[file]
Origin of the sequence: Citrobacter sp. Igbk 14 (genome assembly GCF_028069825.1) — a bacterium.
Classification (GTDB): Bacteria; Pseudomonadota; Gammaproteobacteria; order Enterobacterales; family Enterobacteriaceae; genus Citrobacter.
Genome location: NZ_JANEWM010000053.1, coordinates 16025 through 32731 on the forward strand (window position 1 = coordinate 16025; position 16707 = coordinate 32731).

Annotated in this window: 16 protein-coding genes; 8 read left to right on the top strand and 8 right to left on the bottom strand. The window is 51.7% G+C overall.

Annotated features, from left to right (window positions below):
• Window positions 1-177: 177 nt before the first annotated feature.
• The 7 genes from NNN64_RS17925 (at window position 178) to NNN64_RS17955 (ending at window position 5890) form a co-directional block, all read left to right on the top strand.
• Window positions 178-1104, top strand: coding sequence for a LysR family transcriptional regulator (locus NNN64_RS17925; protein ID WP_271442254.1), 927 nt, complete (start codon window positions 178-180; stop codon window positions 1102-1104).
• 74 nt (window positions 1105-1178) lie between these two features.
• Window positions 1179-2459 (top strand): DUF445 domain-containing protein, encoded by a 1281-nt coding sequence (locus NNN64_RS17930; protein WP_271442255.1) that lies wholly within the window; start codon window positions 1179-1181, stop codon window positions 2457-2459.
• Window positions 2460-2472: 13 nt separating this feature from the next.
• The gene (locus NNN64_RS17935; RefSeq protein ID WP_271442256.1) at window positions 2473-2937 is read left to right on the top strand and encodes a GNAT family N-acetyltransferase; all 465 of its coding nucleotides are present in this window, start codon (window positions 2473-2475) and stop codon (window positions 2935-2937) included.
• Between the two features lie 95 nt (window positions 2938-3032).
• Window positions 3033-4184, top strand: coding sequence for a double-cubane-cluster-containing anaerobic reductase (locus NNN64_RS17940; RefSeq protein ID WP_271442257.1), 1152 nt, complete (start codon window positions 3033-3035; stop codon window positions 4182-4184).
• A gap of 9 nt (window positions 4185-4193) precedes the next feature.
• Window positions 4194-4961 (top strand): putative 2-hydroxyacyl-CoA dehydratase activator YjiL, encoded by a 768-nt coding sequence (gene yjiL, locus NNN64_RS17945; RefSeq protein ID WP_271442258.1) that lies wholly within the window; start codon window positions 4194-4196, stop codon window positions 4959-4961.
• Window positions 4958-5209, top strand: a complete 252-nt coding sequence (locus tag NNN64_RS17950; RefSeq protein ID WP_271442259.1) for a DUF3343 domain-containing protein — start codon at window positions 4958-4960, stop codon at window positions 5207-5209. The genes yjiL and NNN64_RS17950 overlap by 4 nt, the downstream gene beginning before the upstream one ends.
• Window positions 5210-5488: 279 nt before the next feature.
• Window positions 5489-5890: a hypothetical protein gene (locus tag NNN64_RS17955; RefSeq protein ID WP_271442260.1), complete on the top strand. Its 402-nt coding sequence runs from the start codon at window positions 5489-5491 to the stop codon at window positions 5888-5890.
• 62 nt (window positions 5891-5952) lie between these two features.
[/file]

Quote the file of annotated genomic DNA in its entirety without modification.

Origin of the sequence: Citrobacter sp. Igbk 14 (genome assembly GCF_028069825.1) — a bacterium.
Classification (GTDB): Bacteria; Pseudomonadota; Gammaproteobacteria; order Enterobacterales; family Enterobacteriaceae; genus Citrobacter.
Genome location: NZ_JANEWM010000053.1, coordinates 16025 through 32731 on the forward strand (window position 1 = coordinate 16025; position 16707 = coordinate 32731).

Annotated in this window: 16 protein-coding genes; 8 read left to right on the top strand and 8 right to left on the bottom strand. The window is 51.7% G+C overall.

Annotated features, from left to right (window positions below):
• Window positions 1-177: 177 nt before the first annotated feature.
• The 7 genes from NNN64_RS17925 (at window position 178) to NNN64_RS17955 (ending at window position 5890) form a co-directional block, all read left to right on the top strand.
• Window positions 178-1104, top strand: coding sequence for a LysR family transcriptional regulator (locus NNN64_RS17925; protein ID WP_271442254.1), 927 nt, complete (start codon window positions 178-180; stop codon window positions 1102-1104).
• 74 nt (window positions 1105-1178) lie between these two features.
• Window positions 1179-2459 (top strand): DUF445 domain-containing protein, encoded by a 1281-nt coding sequence (locus NNN64_RS17930; protein WP_271442255.1) that lies wholly within the window; start codon window positions 1179-1181, stop codon window positions 2457-2459.
• Window positions 2460-2472: 13 nt separating this feature from the next.
• The gene (locus NNN64_RS17935; RefSeq protein ID WP_271442256.1) at window positions 2473-2937 is read left to right on the top strand and encodes a GNAT family N-acetyltransferase; all 465 of its coding nucleotides are present in this window, start codon (window positions 2473-2475) and stop codon (window positions 2935-2937) included.
• Between the two features lie 95 nt (window positions 2938-3032).
• Window positions 3033-4184, top strand: coding sequence for a double-cubane-cluster-containing anaerobic reductase (locus NNN64_RS17940; RefSeq protein ID WP_271442257.1), 1152 nt, complete (start codon window positions 3033-3035; stop codon window positions 4182-4184).
• A gap of 9 nt (window positions 4185-4193) precedes the next feature.
• Window positions 4194-4961 (top strand): putative 2-hydroxyacyl-CoA dehydratase activator YjiL, encoded by a 768-nt coding sequence (gene yjiL, locus NNN64_RS17945; RefSeq protein ID WP_271442258.1) that lies wholly within the window; start codon window positions 4194-4196, stop codon window positions 4959-4961.
• Window positions 4958-5209, top strand: a complete 252-nt coding sequence (locus tag NNN64_RS17950; RefSeq protein ID WP_271442259.1) for a DUF3343 domain-containing protein — start codon at window positions 4958-4960, stop codon at window positions 5207-5209. The genes yjiL and NNN64_RS17950 overlap by 4 nt, the downstream gene beginning before the upstream one ends.
• Window positions 5210-5488: 279 nt before the next feature.
• Window positions 5489-5890: a hypothetical protein gene (locus tag NNN64_RS17955; RefSeq protein ID WP_271442260.1), complete on the top strand. Its 402-nt coding sequence runs from the start codon at window positions 5489-5491 to the stop codon at window positions 5888-5890.
• 62 nt (window positions 5891-5952) lie between these two features.